Basically, these glasses and the companies selling them claim that they’ll help you sleep better, reduce digital eye strain and protect the eye from further damage. In theory, this checks out, but put it into practice and it fails all the tests.

The main reason why these glasses don’t protect our eyes is because companies rely on animal tests rather than human tests. This means that the animal’s eyes are responding positively to the glasses blocking the blue light.

Humans and animals have very different eyes when it comes to blocking light. In fact, animals are much more sensitive to light that we are. So when a light is flashed into their eyes without protection, it will inevitably cause damage. If the same light were shined into a human’s eye, they’d be much less sensitive and affected by it.

This method of testing (shining light directly into the eyes) is also something of a problem. It isn’t an accurate representation of how screens work. The lights being used in the tests are far more powerful than what we get from a screen or even the sun.

It seems that the science behind this product is more about selling fear than it is about science. If you’re experiencing any condition related to screen use, skip on these glasses and talk to your doctor instead.

Block Blue Light for Real

If you’re looking for a real solution to the excessive blue light used in our digital devices, the simplest solution is to install a filter on your device. Filters won’t block out blue light completely, but they’ll mimic a more natural light that’ll cause less strain on your eyes.

You can find free filters for almost every operating system from PC to iOS. The filters will soften the light on your device without dimming the brightness. This will give your device an orange hue rather than a harsh bright, white light.

Another thing you can do that will do wonders for your eyes is to take a break from your screens. Even with the filter, you can still develop digital eye strain if you don’t give your eyes a chance to defocus.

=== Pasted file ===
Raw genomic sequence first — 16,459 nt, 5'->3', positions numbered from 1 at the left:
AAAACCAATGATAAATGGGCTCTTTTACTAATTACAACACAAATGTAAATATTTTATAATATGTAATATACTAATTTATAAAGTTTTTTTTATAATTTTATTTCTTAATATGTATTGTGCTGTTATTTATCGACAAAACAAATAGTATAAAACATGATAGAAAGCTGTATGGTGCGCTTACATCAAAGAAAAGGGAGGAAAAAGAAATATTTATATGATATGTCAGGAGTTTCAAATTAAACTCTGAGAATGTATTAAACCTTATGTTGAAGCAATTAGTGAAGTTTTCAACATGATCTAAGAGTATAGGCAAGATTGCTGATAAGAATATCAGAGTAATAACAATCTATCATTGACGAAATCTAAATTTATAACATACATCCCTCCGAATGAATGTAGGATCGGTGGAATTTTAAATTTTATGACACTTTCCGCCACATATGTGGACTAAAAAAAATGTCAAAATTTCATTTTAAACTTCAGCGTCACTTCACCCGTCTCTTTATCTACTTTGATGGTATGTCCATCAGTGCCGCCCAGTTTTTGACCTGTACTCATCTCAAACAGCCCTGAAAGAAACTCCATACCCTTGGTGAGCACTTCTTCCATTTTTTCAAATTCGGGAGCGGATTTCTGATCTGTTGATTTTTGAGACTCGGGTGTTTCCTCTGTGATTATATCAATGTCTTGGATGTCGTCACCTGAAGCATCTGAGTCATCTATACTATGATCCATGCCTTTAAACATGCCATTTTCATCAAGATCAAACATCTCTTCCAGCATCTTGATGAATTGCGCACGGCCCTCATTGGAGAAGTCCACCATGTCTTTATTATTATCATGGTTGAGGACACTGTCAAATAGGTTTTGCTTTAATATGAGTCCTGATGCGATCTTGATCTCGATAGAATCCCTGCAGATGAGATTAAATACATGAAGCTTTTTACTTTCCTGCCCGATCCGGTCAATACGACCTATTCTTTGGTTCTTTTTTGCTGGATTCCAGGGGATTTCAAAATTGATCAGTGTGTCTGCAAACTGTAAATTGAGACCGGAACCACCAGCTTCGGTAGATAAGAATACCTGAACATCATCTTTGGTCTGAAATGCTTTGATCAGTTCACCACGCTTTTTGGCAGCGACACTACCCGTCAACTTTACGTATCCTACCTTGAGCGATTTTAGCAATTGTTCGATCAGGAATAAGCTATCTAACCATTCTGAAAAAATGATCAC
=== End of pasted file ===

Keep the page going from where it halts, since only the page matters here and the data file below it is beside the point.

The best way to do this is with the 10-10-10 rule. Every 10 minutes look at something 10 feet away for 10 seconds. It’s that simple!

Blue light is often brushed aside because it doesn’t directly harm the eye, but it does affect our long-term health. Protecting your eyes from harmful light is important, but it’s also important to know which methods work and which ones are scams.

About the Author

Avatar for Tyler Sorensen

Tyler Sorensen is the President and CEO of Rebuild Your Vision. Formerly, Tyler studied Aeronautics with the dreams of becoming an airline pilot, however, after 9/11 his career path changed. After graduating top of his class with a Bachelor of Science degree in Informational Technologies and Administrative Management, he and his brother decided to start Rebuild Your Vision in 2002. With the guidance of many eye care professionals, including Behavioral Optometrists, Optometrists (O.D.), and Ophthalmologists (Eye M.D.), Tyler has spent over a decade studying the inner workings of the eye and conducting research.

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2 responses to “Experts Say Blue Light Blocking Glasses Don’t Work: Here’s Why”

  1. Avatar for Andy Jay Andy Jay says:

    I would even say that wearing ‘blue light blocking glasses’ during daytime could have a negative effect on the circadian rhythm. My belief is that we are exposed to too little (day)light during daytime (assuming that we spend most of the time indoors, e.g. offices) and too much light in the evening (smartphones, tablets, LED lighting etc.).
    Reducing the exposure to blue light in the evening is recommended, but during daytime I would only wear sunglasses if exposed to bright sunlight. To my knowledge, monitors do not emit large amounts of blue light. Note: I am not a physician/optician.